Keeping physically active is key to a healthy lifestyle but remember it is best to check with your doctor before starting a new routine. If you have any chronic illness such as diabetes, asthma or heart disease it is important to consult a physician before starting. We have found some tips on how to incorporate exercise into your daily life, all of which we have tried and found have worked for us.
When waiting for a bus, a ride to work or to start school every morning, try exercising.
It gets your blood flowing and makes you feel more awake. Simple exercises such as calf raises are easy.
If you want to increase the intensity of your workouts you can try doing squats or lunges. Check out the American Council on Exercise for detailed instruction on how to do these properly.
Take more trips.
If you have to bring the two garbage cans to the road make two trips to the curb instead of carrying both cans at the same time.
You can park farther away from the store, which will result in more walking to and fro.
Use apps to help you workout. Yes there is an app for that!
Apps by Runtastic help you stick to a workout routine and they’re FREE. Some keep track of how many sit-ups or squats you do while another can track how far you’ve run and how many calories you’ve burned.
If you can’t find time to fit a workout in, track your daily activity is by using the Runtastic pedometer. This app tracks how many steps you walked as well as how many calories you’ve burned in a day.
When you’re watching television, get up and move during a commercial break.
During a commercial break get up and do 20 jumping jacks, sit-ups or lunges.
By doing so you are getting on average 15 minutes of exercise when watching an hour-long television show.
Sneak in workout.
If you have an hour lunch break take the first 30 minutes to eat and the next 30 minutes to walk around campus or do three flights of stairs. This will boost your energy for the rest of the day.
Utilize various resources within the RRC community. To learn about various facilities on both the Notre Dame and Exchange district campuses visit here. RRC Athletics and Recreation Services offers a variety of fitness classes, personal training and fitness assessments. For more information on any of these programs call (204)-632-3030.
Acknowledge that you are awesome for exercising!
Any sort of exercise, regardless of the intensity or duration, benefits your heart, muscles, mind, and overall healthfulness. Anything you can squeeze into your day is great. Aim to never leave a workout thinking anything other than, “I’m super proud of myself for what I did right there—I’m the best”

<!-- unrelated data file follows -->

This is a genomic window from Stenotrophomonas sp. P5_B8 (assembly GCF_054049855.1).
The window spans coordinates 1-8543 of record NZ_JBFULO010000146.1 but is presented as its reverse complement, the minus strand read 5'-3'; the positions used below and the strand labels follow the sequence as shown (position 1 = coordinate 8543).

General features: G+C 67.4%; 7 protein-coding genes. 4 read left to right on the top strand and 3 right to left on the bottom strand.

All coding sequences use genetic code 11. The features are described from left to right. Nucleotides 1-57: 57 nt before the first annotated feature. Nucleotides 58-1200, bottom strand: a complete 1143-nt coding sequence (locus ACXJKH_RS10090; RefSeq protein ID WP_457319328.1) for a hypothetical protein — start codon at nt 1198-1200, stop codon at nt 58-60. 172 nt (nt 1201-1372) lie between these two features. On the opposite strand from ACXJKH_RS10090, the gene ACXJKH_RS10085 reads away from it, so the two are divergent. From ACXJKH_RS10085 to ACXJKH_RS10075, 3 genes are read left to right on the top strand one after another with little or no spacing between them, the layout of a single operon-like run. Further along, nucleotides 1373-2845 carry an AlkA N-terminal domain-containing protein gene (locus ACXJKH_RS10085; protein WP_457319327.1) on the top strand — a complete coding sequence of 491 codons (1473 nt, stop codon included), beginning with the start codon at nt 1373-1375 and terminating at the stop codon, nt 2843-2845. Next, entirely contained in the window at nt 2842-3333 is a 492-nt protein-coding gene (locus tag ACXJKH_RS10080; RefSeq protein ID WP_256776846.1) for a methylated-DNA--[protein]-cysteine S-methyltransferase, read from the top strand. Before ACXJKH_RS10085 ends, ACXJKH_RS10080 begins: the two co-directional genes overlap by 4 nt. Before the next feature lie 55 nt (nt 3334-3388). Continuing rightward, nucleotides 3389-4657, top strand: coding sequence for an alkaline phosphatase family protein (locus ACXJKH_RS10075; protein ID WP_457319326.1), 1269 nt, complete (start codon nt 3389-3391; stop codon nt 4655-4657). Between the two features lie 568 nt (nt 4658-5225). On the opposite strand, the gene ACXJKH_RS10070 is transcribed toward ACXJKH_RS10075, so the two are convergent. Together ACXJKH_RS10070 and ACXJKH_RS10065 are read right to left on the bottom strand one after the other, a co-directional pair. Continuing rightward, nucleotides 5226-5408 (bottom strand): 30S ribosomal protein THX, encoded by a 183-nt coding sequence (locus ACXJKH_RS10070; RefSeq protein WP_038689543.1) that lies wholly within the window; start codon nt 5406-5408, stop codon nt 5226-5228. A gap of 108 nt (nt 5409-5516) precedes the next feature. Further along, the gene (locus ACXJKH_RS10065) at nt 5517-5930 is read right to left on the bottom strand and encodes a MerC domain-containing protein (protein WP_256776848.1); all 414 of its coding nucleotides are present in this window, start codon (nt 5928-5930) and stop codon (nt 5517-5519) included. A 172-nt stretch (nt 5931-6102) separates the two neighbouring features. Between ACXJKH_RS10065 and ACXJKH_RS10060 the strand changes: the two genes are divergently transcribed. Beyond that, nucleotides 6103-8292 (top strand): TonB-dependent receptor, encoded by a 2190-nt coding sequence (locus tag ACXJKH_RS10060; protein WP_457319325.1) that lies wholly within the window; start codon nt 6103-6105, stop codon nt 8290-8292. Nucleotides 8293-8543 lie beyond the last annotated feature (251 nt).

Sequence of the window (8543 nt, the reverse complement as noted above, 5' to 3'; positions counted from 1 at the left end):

Stay tuned next week, as we will be discussing the importance of sleep and giving tips on how you can feel more energized throughout the day. We appreciate any feedback or comments about what we have discussed or what you would like us to talk about.
Health Services EDC Practicum Nursing Students Alexis and Candice
In last week’s blog you were informed that getting the vaccine does not guarantee that you will not get sick – but why? First of all, there are many strains of the influenza virus. If you do get the flu shot but come into contact with an influenza strain that was not in that season’s flu vaccine, the vaccine does not protect you against it. The vaccination only protects against 3-4 of the common influenza strains. Anyone with a chronic illness, the elderly, and very young children have weaker immune systems. As a result of their weaker immune system these individuals may not produce the same desired immune response to the vaccine as a healthy adult, and as a result are still at risk of getting the flu. That being said however, the immunity that they do get from receiving the vaccine is still better than not receiving the flu shot at all. By receiving the flu vaccine the chronically ill, elderly and very young may be able to prevent the virus from causing more damage it could have otherwise caused if they were not vaccinated.
A little about the virus…
There are different types (also called “strains”) of the influenza virus. Each year these strains undergo genetic drifts, which are minor changes in its genetics. Our immune system operates by identifying specific antigens on the influenza virus. These antigens are the elements that trigger your body to build up an immune response, resulting in future immunity. Since our body’s immune system is very specific, even small changes in these antigens can allow the virus to escape being detected. This means that you will need a new flu vaccine each year.